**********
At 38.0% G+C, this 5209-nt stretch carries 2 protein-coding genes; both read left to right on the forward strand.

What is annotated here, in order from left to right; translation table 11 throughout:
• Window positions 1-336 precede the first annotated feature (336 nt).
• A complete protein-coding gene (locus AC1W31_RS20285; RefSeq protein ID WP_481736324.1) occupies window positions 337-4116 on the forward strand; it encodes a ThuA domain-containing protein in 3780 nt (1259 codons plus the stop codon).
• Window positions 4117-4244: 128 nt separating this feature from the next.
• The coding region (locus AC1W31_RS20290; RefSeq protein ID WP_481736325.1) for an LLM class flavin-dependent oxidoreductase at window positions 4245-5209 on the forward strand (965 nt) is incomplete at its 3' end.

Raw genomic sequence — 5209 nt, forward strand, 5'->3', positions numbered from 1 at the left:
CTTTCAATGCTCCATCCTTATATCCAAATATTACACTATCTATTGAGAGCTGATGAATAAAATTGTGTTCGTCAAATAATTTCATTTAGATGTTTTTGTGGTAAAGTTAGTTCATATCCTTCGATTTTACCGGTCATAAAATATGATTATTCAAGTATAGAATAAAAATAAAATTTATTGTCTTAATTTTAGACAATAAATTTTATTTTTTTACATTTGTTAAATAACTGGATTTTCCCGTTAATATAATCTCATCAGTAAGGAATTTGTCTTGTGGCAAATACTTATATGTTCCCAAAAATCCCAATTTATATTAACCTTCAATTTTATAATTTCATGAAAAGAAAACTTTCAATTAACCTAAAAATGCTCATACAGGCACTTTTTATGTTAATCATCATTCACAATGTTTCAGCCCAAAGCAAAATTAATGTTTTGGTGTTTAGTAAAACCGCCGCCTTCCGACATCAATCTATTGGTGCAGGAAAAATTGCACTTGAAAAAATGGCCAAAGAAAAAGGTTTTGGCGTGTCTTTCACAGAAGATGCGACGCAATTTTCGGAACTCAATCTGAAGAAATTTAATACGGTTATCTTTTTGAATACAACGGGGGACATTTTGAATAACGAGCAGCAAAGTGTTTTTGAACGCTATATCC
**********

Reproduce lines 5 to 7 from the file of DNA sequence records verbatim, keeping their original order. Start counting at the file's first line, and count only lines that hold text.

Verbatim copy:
• Window positions 4117-4244: 128 nt separating this feature from the next.
• The coding region (locus AC1W31_RS20290; RefSeq protein ID WP_481736325.1) for an LLM class flavin-dependent oxidoreductase at window positions 4245-5209 on the forward strand (965 nt) is incomplete at its 3' end.

Raw genomic sequence — 5209 nt, forward strand, 5'->3', positions numbered from 1 at the left: